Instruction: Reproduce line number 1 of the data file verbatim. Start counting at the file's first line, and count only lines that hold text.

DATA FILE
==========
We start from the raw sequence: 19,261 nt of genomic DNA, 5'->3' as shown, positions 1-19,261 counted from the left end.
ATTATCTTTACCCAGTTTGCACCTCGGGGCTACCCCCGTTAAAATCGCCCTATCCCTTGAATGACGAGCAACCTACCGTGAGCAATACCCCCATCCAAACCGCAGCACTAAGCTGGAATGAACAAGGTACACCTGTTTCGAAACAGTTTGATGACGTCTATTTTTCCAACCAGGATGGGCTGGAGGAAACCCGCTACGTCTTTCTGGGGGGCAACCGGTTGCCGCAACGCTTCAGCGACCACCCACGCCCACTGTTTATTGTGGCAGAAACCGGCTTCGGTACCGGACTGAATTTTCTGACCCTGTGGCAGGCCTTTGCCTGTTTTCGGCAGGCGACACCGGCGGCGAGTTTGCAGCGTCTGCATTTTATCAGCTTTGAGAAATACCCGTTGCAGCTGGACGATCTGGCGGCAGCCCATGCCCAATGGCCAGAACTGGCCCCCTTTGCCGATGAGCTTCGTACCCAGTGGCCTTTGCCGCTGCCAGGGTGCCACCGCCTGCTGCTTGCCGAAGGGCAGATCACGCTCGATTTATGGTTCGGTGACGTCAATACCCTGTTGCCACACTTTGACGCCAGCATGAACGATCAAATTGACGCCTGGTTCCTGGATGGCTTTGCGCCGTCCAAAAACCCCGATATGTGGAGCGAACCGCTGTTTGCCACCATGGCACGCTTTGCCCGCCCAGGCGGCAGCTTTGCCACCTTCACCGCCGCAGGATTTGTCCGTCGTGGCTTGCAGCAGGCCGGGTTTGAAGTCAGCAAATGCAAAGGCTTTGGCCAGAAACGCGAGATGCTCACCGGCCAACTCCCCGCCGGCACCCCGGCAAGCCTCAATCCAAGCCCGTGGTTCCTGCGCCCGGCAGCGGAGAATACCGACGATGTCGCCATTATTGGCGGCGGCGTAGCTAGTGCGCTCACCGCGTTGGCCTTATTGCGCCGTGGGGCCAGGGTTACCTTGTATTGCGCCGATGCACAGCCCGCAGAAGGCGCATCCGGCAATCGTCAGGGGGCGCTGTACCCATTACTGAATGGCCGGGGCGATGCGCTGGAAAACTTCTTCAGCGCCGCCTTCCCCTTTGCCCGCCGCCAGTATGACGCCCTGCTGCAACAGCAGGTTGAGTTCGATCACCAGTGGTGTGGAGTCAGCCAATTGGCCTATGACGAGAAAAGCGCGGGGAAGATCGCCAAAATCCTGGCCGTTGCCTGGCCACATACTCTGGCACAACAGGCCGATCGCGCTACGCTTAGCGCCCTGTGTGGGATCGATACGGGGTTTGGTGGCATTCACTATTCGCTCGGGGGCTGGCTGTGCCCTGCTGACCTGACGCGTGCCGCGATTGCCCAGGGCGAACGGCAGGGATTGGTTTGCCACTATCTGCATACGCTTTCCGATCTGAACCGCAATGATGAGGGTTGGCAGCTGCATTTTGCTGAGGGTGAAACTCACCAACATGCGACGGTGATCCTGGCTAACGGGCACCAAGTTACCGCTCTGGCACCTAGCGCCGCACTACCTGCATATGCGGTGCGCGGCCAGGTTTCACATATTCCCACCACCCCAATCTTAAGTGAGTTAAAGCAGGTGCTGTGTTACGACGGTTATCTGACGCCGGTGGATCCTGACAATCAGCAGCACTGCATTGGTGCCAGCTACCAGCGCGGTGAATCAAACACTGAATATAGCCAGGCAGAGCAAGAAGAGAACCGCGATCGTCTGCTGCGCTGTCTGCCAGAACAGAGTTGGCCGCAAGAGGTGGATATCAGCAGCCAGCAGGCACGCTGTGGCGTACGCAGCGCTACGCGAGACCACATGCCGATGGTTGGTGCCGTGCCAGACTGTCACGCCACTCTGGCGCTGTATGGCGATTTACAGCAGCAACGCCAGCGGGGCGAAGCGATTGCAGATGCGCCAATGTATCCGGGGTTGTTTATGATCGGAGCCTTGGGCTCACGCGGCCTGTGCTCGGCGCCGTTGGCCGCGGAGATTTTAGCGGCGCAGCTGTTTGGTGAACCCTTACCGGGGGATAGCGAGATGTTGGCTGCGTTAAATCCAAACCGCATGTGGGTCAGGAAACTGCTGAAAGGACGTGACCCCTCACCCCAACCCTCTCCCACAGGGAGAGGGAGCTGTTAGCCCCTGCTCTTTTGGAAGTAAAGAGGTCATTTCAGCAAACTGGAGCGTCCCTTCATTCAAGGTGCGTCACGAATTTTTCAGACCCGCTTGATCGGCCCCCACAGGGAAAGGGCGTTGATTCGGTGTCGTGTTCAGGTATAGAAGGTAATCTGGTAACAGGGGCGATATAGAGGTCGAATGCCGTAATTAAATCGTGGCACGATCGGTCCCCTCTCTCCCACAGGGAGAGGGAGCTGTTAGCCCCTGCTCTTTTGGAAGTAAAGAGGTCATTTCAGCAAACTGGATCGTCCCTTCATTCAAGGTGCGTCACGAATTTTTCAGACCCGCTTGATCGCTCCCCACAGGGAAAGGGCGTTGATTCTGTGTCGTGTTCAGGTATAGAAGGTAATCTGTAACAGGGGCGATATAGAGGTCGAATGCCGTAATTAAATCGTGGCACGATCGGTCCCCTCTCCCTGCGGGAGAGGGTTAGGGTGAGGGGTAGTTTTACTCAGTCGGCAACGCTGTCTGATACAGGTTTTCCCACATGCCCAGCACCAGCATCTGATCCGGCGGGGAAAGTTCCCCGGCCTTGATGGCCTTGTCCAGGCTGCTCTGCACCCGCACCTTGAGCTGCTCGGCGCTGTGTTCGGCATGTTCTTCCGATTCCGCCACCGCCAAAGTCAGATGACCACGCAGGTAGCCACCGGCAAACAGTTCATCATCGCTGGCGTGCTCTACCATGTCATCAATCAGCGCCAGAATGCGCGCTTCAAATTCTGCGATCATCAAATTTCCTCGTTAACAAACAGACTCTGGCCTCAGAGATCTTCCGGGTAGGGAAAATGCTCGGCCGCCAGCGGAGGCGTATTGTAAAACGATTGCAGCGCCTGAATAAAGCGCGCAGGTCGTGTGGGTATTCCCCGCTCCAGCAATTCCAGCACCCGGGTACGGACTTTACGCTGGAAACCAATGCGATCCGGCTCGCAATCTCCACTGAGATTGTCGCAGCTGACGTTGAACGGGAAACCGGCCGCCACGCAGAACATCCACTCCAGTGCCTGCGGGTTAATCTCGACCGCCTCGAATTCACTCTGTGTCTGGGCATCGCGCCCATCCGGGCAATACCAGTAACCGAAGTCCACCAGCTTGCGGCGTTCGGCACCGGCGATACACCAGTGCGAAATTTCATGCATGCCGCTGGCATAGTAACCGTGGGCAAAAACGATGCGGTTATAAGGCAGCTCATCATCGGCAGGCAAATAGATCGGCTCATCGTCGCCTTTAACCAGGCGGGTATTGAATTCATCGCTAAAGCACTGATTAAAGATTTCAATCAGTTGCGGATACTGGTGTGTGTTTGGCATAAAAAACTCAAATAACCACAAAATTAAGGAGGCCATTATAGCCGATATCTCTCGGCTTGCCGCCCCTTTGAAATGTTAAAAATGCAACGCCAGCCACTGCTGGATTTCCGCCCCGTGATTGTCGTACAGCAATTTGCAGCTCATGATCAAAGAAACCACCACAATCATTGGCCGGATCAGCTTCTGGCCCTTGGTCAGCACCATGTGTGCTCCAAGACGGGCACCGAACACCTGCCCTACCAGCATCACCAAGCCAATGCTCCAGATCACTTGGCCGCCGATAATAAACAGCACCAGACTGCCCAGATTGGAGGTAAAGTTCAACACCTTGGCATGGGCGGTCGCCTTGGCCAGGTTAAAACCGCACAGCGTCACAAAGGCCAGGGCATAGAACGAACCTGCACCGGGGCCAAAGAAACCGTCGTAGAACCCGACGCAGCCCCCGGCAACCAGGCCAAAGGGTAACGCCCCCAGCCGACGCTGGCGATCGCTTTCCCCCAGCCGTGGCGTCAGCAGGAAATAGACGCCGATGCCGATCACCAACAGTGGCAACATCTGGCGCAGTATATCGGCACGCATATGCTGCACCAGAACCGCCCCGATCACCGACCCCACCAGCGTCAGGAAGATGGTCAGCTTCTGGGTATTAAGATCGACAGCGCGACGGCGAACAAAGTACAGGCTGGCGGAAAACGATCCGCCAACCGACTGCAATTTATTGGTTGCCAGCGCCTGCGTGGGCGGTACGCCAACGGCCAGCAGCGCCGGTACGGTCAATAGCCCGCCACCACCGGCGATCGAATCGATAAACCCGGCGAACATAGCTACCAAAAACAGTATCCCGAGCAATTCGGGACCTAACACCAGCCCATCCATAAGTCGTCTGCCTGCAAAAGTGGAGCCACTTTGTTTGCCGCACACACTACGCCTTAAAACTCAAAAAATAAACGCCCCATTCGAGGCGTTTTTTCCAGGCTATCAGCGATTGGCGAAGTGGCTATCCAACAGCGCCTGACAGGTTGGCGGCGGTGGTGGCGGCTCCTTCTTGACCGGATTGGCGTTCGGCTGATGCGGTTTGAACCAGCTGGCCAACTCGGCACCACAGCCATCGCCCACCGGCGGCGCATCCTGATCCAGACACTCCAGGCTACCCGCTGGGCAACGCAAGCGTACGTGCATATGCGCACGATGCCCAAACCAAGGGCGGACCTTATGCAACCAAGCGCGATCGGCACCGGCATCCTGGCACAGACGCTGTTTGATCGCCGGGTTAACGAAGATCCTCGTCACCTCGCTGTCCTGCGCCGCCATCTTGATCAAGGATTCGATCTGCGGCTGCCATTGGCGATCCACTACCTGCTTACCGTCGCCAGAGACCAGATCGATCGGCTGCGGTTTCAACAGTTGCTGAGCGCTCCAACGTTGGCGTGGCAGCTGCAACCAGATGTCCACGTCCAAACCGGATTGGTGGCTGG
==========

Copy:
We start from the raw sequence: 19,261 nt of genomic DNA, 5'->3' as shown, positions 1-19,261 counted from the left end.